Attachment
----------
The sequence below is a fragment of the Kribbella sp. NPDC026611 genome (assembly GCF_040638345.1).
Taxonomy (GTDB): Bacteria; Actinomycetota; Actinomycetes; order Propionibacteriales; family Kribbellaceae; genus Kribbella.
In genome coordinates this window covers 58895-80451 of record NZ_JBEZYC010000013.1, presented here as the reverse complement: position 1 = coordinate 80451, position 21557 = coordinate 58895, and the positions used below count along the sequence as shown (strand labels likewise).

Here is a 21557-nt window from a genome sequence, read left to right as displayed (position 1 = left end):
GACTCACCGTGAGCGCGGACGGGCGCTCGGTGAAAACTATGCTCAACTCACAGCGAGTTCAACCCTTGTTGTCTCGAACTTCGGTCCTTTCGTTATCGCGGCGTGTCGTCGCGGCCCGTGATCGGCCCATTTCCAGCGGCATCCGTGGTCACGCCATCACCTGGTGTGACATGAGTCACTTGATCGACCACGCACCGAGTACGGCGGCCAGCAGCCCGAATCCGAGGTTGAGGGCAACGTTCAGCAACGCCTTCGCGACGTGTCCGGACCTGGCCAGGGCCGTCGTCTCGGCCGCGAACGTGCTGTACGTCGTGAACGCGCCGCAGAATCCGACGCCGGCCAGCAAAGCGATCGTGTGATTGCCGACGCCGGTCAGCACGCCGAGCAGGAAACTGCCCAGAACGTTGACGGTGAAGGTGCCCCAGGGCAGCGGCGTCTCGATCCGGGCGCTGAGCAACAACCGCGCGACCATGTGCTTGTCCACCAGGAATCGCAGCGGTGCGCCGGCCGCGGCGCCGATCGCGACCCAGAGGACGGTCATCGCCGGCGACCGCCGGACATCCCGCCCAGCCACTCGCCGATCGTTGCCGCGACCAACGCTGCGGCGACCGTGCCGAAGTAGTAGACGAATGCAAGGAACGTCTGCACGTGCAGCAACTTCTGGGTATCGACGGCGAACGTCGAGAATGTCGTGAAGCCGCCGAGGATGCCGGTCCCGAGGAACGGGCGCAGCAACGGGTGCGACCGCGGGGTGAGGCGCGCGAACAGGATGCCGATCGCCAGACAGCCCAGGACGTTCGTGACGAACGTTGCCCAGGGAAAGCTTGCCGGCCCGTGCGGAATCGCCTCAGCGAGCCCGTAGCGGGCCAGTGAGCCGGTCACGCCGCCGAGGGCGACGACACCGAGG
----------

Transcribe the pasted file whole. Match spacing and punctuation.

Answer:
The sequence below is a fragment of the Kribbella sp. NPDC026611 genome (assembly GCF_040638345.1).
Taxonomy (GTDB): Bacteria; Actinomycetota; Actinomycetes; order Propionibacteriales; family Kribbellaceae; genus Kribbella.
In genome coordinates this window covers 58895-80451 of record NZ_JBEZYC010000013.1, presented here as the reverse complement: position 1 = coordinate 80451, position 21557 = coordinate 58895, and the positions used below count along the sequence as shown (strand labels likewise).

Here is a 21557-nt window from a genome sequence, read left to right as displayed (position 1 = left end):
GACTCACCGTGAGCGCGGACGGGCGCTCGGTGAAAACTATGCTCAACTCACAGCGAGTTCAACCCTTGTTGTCTCGAACTTCGGTCCTTTCGTTATCGCGGCGTGTCGTCGCGGCCCGTGATCGGCCCATTTCCAGCGGCATCCGTGGTCACGCCATCACCTGGTGTGACATGAGTCACTTGATCGACCACGCACCGAGTACGGCGGCCAGCAGCCCGAATCCGAGGTTGAGGGCAACGTTCAGCAACGCCTTCGCGACGTGTCCGGACCTGGCCAGGGCCGTCGTCTCGGCCGCGAACGTGCTGTACGTCGTGAACGCGCCGCAGAATCCGACGCCGGCCAGCAAAGCGATCGTGTGATTGCCGACGCCGGTCAGCACGCCGAGCAGGAAACTGCCCAGAACGTTGACGGTGAAGGTGCCCCAGGGCAGCGGCGTCTCGATCCGGGCGCTGAGCAACAACCGCGCGACCATGTGCTTGTCCACCAGGAATCGCAGCGGTGCGCCGGCCGCGGCGCCGATCGCGACCCAGAGGACGGTCATCGCCGGCGACCGCCGGACATCCCGCCCAGCCACTCGCCGATCGTTGCCGCGACCAACGCTGCGGCGACCGTGCCGAAGTAGTAGACGAATGCAAGGAACGTCTGCACGTGCAGCAACTTCTGGGTATCGACGGCGAACGTCGAGAATGTCGTGAAGCCGCCGAGGATGCCGGTCCCGAGGAACGGGCGCAGCAACGGGTGCGACCGCGGGGTGAGGCGCGCGAACAGGATGCCGATCGCCAGACAGCCCAGGACGTTCGTGACGAACGTTGCCCAGGGAAAGCTTGCCGGCCCGTGCGGAATCGCCTCAGCGAGCCCGTAGCGGGCCAGTGAGCCGGTCACGCCGCCGAGGGCGACGACACCGAGG